Google surprises GDC attendees with free notebooks

Some lucky Game Developer Conference attendees who sat through an hour of Google's presentations walked away with free laptops running Chrome OS.

Google hands out Cr-48 Chrome OS notebooks to GDC attendees who stuck through the company's two talks on developing on Chrome.
Google hands out Cr-48 Chrome OS notebooks to GDC attendees who stuck through the company's two talks on developing on Chrome. Josh Lowensohn/CNET

SAN FRANCISCO--As is often the case during most large conferences, swagis given out to attendees. This year's Game Developers Conference was no exception, though those who managed to sit in on one of Google's two sessions on Chrome ended up walking out with something more than a free GDC tote bag--they got a laptop.

Following the sessions, Google handed developers blue cards saying they could exchange it at the end of the day for a "surprise gift from Google." What that ended up being was a Cr-48, the reference design hardware that houses Chrome OS, Google's still nascent effort at a standalone computer OS.

The Cr-48. Google

Google, of course, is no stranger to handing out high-value items to developers in the hopes of improving growth on its platforms. The company had given out free HTC Evo 4G cell phones to Google I/O attendees last year, long before they were on the market, and it had done the same with the year before with the HTC Magic.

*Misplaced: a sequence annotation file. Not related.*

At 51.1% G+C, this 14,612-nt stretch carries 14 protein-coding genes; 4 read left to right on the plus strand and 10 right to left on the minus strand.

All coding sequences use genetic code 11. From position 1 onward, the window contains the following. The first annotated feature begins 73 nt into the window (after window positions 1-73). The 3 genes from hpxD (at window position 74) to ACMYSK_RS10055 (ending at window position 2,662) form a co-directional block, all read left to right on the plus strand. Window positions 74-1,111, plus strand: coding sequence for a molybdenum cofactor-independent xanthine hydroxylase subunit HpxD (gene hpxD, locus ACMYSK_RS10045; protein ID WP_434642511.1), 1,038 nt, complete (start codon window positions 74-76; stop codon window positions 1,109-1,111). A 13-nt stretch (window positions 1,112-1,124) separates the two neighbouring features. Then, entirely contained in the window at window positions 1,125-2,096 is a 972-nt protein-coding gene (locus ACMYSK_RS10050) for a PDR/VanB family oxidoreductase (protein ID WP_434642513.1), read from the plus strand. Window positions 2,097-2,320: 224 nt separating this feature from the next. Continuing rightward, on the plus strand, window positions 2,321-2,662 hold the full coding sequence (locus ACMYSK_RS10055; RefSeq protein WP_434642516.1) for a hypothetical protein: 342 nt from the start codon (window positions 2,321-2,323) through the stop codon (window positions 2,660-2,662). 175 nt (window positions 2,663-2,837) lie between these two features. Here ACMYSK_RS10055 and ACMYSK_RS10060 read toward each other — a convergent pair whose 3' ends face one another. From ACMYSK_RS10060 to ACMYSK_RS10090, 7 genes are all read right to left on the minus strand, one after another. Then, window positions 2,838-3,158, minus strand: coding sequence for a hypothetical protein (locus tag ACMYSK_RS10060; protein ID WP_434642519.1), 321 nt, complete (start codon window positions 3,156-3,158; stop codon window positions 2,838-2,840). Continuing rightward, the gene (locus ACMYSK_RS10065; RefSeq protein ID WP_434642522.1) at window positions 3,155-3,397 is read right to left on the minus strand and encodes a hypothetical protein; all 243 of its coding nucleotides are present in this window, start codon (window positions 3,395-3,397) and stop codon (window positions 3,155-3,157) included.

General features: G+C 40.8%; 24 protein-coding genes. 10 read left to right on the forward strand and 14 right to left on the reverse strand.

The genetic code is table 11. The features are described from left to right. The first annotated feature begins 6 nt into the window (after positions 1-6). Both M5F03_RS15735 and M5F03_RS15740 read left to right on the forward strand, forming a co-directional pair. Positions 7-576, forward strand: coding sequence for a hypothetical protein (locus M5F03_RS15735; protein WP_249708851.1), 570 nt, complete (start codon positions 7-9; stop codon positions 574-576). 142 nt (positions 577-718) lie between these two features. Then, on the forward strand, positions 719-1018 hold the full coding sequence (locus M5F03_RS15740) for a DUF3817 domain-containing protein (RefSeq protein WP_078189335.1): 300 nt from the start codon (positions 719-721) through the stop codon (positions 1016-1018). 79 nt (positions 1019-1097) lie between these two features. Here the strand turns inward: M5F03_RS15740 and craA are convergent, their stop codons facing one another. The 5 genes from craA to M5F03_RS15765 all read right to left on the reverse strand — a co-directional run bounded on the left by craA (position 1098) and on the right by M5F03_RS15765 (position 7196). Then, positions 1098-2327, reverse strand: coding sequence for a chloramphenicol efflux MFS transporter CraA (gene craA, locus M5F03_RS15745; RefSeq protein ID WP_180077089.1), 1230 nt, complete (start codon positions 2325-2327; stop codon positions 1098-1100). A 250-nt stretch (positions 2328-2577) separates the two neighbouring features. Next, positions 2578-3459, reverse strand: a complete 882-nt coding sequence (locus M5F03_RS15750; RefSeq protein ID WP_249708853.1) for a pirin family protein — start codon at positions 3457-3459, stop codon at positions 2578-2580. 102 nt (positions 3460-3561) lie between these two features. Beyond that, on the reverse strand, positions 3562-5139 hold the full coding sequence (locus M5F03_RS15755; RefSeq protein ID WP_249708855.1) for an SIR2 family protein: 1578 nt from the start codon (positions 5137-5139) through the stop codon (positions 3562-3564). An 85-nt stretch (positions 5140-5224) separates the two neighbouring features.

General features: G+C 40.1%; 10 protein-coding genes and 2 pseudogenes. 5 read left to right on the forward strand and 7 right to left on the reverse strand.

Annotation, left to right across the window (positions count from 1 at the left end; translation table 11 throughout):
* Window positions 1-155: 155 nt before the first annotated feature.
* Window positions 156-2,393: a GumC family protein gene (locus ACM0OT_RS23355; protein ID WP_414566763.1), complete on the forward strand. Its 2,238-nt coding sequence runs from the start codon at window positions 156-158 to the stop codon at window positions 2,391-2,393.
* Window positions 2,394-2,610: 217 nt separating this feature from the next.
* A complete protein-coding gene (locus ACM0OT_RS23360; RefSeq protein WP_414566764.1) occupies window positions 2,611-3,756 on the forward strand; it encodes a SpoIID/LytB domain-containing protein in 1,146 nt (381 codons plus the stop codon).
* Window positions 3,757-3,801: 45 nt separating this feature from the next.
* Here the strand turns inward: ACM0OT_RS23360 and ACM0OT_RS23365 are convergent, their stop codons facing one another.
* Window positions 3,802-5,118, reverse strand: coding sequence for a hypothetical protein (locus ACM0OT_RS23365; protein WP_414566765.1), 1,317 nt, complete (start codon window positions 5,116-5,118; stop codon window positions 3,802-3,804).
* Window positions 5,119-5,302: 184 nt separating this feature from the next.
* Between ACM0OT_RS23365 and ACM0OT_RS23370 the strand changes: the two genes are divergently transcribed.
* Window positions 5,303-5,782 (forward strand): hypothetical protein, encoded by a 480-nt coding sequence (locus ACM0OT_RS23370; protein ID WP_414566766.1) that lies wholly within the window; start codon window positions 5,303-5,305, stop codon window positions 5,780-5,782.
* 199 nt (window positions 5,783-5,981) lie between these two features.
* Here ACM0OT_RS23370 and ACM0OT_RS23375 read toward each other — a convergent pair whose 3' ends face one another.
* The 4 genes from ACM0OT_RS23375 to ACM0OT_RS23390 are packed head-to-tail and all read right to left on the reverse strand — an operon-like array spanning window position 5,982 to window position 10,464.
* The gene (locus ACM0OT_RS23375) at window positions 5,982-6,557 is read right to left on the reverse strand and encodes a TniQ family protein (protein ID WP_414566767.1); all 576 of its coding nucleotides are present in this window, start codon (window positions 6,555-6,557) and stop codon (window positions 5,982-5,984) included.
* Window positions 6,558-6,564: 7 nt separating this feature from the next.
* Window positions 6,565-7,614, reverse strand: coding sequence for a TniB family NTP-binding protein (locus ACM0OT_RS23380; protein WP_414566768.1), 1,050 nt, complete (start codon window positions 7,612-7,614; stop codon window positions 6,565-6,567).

Google staffers on hand would not provide a specific number of Cr-48 notebooks the company had brought for developers, but suffice to say that it was enough to supply all attendees of both sessions with something to take home. Following the afternoon hand-out, developers walking the halls of the show could be seen carrying the machines, along with stickers the company had given them to decorate the rather nondescript hardware.

Google first offered up the Cr-48 hardware as part of a pilot program that began with its introduction at a Chrome OS event in December. The machines given out at the show bring no changes since then. The design was never meant to be a device for sale but rather a way for developers to create Web applications that would run on the OS.

Google had originally described the program users had to apply for to get a Cr-48, as " not for the faint of heart ."

 

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